Wednesday, March 11, 2015

Learning from the Gates Foundation

I have written about my interest in global citizenship in previous posts. So, when I recently was invited to attend the Gates Social with Anil Dash on digital technology and its ability to effect world change, I was, needless to say, ecstatic. The Bill and Melinda Gates Foundation is an organization I follow closely. They are effecting change across sectors both nationally and internationally. If you aren’t familiar with their work, I encourage you to explore their website, where you will find research, stories and detailed accounts of the projects being undertaken. Furthermore, the Gates Annual letter came out in January, and it is an excellent succinct overview of where the Gates Foundation hopes to be headed across industries in the coming 15 years.

As for the Gates Social, I had to brave a blizzard to attend the event, but I am so very glad I did. I left the day inspired and excited about the developments being made across sectors, and immensely thankful to have connected with other like minded, passionate attendees. My hope in the global progress being made was surely renewed. Furthermore, I came away with a deeper knowledge of mobile banking and the ability it has to empower the world’s poor and the innovations occurring in the agricultural industry. These are areas where my expertise isn’t robust, so I was thrilled to glean novel insights from both the speakers and the attendees.

However, education played a major role in the discussions of the day. Since this is my area of greatest interest and expertise and the area in which I am most invested, my biggest take away from the Gates Social was how mindful the Gates Foundation is being as they invest in and champion the shift from brick and mortar education to a more online, accessible and digital model of learning. 

During the event those in the room had a chance to dig into the Gates Annual letter, and ask the tough questions of Dr. Sue Desmond-Hellmann, the current CEO of the Gates Foundation. The Gates Letter concisely articulates the global shift toward digitizing education, and the variety of tools that have the power to transform the current state of the education sector. What excited me most was that the letter doesn’t shy away from advocating that this fundamental change will not and could not replace teachers. As a former teacher, I could not agree more. However, with my background in leading Ed Tech professional development for teachers and past research into tech Pro-d, this had me curious about how the Gates Foundation plans to support teachers in building their 21st century teaching skills so they are able to effectively integrate and utilize these new tools. I had the chance to ask Dr. Desmond-Hellmann this very question. Her response was as eloquent as it was detailed. Dr. Desmond-Hellmann began by affirming that teachers need to be at the heart of any change, and that the Gates Foundation was mindful of this fact. She went on to elaborate her experiences in the schools and what she has observed there. This excited me, as I am thankful to hear of policy makers spending their time getting into the field before they make key decisions. Dr. Desmond-Hellmann concluded by affirming that she is aware of the barriers in terms of teacher readiness and expertise when implementing new technology. This awareness is critical, because even without a formal teacher support plan, being mindful the hurdles in the implementation process is a good place to start crafting one.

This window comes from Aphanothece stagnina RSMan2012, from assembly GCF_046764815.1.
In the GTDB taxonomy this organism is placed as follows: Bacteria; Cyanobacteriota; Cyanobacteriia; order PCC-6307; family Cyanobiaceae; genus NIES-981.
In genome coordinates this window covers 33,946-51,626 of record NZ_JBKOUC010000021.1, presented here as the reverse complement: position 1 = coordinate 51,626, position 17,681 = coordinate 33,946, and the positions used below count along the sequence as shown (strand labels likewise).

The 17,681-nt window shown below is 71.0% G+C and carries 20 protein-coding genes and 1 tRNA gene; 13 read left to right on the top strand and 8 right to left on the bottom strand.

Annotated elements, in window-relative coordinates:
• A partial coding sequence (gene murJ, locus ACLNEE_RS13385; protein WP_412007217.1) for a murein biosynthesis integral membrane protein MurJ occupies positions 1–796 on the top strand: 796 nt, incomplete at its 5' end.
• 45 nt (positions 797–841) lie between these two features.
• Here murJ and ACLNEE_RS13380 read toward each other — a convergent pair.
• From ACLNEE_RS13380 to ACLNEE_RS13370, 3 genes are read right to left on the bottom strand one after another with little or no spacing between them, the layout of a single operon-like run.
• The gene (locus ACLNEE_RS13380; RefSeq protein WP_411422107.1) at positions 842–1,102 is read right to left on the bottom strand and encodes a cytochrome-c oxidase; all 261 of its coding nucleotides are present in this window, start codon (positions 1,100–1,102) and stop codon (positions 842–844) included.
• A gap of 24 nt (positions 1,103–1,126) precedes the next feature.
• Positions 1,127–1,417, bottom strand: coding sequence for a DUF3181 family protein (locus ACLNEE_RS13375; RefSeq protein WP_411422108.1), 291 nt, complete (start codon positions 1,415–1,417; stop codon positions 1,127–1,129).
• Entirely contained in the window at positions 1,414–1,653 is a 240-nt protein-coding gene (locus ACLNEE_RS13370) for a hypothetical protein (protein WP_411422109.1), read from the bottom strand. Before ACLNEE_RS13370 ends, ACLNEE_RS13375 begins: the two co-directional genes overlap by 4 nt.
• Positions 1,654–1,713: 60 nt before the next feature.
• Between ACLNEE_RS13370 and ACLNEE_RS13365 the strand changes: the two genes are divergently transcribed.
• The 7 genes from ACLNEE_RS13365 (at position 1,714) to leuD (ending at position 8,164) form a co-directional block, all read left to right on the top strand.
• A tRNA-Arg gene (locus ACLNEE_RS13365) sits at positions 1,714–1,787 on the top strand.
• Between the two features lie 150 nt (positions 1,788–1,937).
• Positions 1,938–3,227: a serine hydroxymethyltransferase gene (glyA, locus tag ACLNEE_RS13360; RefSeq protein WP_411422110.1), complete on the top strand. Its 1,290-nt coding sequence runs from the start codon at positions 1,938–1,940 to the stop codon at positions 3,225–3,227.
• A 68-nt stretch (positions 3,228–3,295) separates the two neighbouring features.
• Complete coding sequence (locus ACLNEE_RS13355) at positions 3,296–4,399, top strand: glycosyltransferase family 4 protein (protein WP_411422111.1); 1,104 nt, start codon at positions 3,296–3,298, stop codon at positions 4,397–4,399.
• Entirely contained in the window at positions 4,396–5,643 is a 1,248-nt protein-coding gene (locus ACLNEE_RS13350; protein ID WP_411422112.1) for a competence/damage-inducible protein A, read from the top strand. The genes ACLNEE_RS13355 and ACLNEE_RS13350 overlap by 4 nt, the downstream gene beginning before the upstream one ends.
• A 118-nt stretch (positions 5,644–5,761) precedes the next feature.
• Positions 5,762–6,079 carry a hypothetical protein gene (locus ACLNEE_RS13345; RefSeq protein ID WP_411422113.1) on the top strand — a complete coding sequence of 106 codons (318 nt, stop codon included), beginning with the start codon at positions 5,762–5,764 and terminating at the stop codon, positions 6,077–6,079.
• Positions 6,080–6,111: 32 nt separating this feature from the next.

As I write this, I am aware that the role of the Gates Foundation in education and educational policy is not without its detractors. The Gates Foundation has put significant resources behind the implementation of Common Core standards nationwide, and these are the subject of much debate and controversy among parents, educators and administrators. Whatever your position on the implementation of the Common Core, I hope that the Foundation's work in educational technology can be appreciated for its positive impact for teachers and their students.

I am so thankful to have been invited to join the conversation at the first Gates Social hosted in New York City, and hope to be able to attend any future events held in our region. I am equally excited to watch as the Gates Foundation works out the vision they have laid out in their current Annual letter over the next 15 years. The last thing I leave you with also happens to be the conclusion of the Gates Annual letter, and that is their call for Global Citizens. The Gates Foundation is launching an initiative to gather like-minded passionate people and inform them of the headway being made in making our globe a more equitable place to live. So head over to the Gates Letter and register as a Global Citizen.

No comments:

Post a Comment